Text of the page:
At that time the new interest in the natural world collided with a couple of influences that would turn the gardening world (indeed science too) on its head. The result in terms of the garden, was a transfer of that scepter of dominance to the English. Once that happened, gardening would never be the same again. This occurred as all the “new” plants from the American colonies, as well as many from elsewhere around globe, began arriving in Europe, particularly in England. As the new plants arrived gentlemen gardeners and botanists began naming them, often with cumbersome results. Plant names usually included all the attributes of a particular plant and some of those names ran to half a page. Take for example: “Chamaedaphne sempervirens, foliis oblongis angustis, foliorum fasciculis opposites: “evergreen dwarf laurel, with oblong narrow leaves growing in bunches, which are placed opposite” (according to The Brother Gardeners”) As more plants were discovered, the longer the names grew.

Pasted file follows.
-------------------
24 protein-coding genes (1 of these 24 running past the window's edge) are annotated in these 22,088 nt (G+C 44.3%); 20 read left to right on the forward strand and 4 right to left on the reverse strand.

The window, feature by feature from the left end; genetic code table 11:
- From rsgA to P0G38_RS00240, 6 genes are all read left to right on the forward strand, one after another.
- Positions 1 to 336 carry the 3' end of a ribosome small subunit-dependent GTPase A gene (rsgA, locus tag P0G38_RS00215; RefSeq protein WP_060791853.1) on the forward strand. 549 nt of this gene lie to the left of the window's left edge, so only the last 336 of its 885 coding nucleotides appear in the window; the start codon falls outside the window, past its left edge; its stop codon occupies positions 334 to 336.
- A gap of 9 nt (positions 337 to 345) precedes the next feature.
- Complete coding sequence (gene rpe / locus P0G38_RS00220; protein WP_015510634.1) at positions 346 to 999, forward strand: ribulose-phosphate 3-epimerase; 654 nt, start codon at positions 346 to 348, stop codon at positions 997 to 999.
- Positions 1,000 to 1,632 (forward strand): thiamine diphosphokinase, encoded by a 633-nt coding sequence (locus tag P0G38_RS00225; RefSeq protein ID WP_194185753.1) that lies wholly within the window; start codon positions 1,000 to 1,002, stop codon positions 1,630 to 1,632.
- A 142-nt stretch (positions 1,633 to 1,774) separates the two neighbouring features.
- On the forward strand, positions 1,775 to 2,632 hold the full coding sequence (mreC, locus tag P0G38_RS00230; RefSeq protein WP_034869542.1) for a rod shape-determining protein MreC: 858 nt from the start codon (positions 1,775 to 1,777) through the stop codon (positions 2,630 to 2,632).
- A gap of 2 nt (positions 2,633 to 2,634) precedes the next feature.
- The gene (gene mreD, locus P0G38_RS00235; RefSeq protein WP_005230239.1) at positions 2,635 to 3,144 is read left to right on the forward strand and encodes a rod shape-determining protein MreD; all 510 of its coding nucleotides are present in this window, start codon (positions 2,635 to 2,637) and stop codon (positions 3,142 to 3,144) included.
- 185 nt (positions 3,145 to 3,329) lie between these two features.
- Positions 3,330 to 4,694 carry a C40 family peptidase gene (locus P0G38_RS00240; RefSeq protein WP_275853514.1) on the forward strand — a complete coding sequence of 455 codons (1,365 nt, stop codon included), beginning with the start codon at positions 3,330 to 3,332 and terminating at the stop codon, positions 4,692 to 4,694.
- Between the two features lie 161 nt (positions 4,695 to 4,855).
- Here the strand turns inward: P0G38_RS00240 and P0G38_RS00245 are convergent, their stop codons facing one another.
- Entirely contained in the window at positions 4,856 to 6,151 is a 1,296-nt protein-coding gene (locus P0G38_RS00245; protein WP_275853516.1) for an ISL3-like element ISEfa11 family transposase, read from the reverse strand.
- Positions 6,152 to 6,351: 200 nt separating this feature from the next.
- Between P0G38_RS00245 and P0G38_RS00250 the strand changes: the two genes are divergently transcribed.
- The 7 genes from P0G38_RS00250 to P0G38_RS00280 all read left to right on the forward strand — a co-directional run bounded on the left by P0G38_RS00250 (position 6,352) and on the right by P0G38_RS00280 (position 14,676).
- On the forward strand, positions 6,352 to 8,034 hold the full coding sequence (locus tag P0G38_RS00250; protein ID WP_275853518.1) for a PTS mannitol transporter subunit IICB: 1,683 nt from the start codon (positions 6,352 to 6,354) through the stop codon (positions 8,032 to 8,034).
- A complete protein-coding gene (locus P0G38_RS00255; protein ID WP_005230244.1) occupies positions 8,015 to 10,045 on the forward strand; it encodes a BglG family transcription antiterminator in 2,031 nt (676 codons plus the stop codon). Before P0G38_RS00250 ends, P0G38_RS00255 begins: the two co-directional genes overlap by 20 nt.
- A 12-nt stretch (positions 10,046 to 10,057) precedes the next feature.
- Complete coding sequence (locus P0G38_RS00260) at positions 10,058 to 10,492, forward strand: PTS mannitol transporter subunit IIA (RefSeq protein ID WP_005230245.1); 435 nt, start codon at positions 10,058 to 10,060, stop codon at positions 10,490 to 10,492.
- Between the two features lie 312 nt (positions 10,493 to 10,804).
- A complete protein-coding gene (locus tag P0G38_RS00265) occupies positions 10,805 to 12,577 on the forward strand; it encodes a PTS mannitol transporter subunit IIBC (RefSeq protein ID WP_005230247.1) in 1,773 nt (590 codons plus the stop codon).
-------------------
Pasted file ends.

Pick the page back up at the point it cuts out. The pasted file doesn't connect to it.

It was about that time that an ambitious (though widely unpopular) botanist from Sweden announced that plants had “sex lives,” which of course was promptly greeted with great ridicule. His development of a simplified classification system (based on that previous assumption) that would shorten plant names, yet could specifically identify each and every known plant, as well as easily and simply name any “new” discoveries was indeed timely. Yet again and again the Swede’s revolutionary ideas were denounced as ludicrous, even indecent by all the other botanists in the known world. His new system was resisted vigorously.